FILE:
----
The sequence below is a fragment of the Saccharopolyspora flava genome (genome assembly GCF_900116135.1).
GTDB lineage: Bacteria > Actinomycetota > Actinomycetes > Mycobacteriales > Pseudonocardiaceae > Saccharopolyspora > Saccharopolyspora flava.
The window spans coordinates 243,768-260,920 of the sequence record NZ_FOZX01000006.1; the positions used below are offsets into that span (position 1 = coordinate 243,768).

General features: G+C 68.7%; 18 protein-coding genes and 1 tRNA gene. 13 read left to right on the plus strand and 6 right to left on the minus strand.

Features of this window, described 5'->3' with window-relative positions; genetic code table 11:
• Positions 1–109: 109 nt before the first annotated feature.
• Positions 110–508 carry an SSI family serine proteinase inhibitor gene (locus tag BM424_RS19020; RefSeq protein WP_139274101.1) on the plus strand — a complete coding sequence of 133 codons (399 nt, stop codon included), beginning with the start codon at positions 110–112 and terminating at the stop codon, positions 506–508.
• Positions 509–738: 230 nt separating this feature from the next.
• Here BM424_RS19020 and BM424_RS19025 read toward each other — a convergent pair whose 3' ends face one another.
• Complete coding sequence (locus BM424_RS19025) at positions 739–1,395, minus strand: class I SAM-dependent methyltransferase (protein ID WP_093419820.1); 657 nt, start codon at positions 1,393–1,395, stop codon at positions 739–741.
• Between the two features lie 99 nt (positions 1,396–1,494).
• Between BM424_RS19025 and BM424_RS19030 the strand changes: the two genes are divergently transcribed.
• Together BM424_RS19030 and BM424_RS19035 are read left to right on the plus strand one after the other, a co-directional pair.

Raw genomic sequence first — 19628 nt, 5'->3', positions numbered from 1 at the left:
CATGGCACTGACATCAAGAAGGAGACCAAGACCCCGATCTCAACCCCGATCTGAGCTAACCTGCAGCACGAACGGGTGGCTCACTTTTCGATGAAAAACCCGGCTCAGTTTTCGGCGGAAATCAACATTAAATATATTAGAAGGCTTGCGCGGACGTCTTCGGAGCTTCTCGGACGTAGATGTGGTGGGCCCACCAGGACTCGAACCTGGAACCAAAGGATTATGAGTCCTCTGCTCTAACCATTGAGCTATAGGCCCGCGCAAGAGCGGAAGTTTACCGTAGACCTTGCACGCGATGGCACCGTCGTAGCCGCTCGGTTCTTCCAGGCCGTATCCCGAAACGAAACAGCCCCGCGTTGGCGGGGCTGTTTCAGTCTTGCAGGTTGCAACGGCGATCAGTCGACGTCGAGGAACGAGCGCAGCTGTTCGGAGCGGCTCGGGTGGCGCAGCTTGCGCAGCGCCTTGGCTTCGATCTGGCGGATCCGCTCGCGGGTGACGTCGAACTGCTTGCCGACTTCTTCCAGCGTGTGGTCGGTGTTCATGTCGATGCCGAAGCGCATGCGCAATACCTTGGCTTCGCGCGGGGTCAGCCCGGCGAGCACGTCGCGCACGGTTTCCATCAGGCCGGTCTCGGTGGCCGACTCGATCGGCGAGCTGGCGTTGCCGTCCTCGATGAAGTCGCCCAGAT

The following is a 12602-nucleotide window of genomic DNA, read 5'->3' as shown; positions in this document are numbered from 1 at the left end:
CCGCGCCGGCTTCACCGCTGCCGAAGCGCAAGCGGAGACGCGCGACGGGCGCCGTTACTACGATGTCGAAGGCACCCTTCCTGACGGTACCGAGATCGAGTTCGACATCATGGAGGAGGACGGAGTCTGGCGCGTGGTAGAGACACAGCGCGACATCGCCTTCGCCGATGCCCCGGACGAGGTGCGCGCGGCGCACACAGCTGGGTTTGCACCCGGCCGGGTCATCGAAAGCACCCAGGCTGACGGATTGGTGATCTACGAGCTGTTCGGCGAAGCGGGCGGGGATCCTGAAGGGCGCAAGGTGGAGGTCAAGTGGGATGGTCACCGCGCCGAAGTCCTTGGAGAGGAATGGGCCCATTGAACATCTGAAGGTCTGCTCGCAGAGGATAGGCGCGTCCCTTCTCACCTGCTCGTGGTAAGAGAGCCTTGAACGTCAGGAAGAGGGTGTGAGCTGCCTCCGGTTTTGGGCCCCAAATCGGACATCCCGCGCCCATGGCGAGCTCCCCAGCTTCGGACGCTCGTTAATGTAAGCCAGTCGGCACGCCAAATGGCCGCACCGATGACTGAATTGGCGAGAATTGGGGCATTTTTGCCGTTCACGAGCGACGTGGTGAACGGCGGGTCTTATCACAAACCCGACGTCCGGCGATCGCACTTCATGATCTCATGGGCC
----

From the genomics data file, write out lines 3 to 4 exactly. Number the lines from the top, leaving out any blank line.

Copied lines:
The window spans coordinates 243,768-260,920 of the sequence record NZ_FOZX01000006.1; the positions used below are offsets into that span (position 1 = coordinate 243,768).

General features: G+C 68.7%; 18 protein-coding genes and 1 tRNA gene. 13 read left to right on the plus strand and 6 right to left on the minus strand.